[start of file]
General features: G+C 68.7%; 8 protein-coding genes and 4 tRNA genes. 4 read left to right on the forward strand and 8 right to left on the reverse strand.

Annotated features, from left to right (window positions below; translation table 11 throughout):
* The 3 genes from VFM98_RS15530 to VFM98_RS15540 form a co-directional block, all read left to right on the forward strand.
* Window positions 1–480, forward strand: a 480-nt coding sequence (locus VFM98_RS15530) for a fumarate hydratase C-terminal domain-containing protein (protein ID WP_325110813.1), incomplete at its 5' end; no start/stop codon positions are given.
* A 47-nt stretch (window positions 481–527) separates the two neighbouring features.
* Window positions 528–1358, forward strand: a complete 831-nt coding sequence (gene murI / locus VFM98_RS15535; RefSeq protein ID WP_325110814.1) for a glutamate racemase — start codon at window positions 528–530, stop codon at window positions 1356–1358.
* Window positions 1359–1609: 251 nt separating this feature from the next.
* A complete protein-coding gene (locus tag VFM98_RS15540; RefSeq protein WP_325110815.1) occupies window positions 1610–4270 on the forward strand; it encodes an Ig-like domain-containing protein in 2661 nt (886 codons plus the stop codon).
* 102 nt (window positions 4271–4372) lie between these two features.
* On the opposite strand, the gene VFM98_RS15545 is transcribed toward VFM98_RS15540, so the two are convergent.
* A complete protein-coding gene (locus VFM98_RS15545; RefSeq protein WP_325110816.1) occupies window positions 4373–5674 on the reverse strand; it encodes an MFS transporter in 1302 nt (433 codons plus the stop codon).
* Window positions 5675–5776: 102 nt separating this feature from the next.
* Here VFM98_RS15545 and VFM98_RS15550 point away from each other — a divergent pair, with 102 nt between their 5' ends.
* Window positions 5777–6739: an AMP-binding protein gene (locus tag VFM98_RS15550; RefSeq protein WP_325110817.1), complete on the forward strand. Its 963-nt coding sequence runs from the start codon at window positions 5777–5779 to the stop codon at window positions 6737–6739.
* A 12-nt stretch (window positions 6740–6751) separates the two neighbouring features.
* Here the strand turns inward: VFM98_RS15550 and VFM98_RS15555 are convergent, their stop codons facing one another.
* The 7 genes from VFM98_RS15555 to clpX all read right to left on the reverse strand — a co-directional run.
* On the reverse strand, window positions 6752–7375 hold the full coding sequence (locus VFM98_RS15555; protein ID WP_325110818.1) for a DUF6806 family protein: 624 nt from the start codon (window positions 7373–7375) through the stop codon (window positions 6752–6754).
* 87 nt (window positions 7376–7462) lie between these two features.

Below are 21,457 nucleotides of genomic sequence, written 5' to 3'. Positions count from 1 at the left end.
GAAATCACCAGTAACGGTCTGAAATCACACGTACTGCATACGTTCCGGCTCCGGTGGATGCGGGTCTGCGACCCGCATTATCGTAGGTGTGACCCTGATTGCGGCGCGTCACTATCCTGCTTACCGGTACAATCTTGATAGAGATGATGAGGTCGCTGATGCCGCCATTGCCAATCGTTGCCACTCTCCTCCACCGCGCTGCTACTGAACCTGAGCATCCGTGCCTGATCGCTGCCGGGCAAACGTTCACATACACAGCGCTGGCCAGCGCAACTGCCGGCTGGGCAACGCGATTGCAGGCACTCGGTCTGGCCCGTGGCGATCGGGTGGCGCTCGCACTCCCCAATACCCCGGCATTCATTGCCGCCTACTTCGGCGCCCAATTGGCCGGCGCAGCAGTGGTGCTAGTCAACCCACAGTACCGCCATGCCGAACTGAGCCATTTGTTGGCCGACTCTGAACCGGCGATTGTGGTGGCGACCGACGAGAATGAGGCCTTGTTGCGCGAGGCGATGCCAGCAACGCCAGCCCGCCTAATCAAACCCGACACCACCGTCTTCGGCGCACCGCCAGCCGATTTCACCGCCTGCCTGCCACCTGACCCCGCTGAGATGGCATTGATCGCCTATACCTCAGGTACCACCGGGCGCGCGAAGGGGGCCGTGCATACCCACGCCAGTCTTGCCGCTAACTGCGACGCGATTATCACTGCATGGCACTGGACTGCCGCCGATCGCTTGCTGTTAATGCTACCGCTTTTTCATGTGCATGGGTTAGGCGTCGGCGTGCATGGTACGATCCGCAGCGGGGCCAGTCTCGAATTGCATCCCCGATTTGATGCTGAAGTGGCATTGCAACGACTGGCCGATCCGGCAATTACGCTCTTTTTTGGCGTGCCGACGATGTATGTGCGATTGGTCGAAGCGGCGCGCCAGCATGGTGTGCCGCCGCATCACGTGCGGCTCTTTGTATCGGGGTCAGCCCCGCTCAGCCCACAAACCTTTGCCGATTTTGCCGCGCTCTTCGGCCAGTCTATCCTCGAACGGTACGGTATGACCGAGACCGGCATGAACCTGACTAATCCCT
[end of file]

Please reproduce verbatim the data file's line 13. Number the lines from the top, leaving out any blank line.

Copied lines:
* Here VFM98_RS15545 and VFM98_RS15550 point away from each other — a divergent pair, with 102 nt between their 5' ends.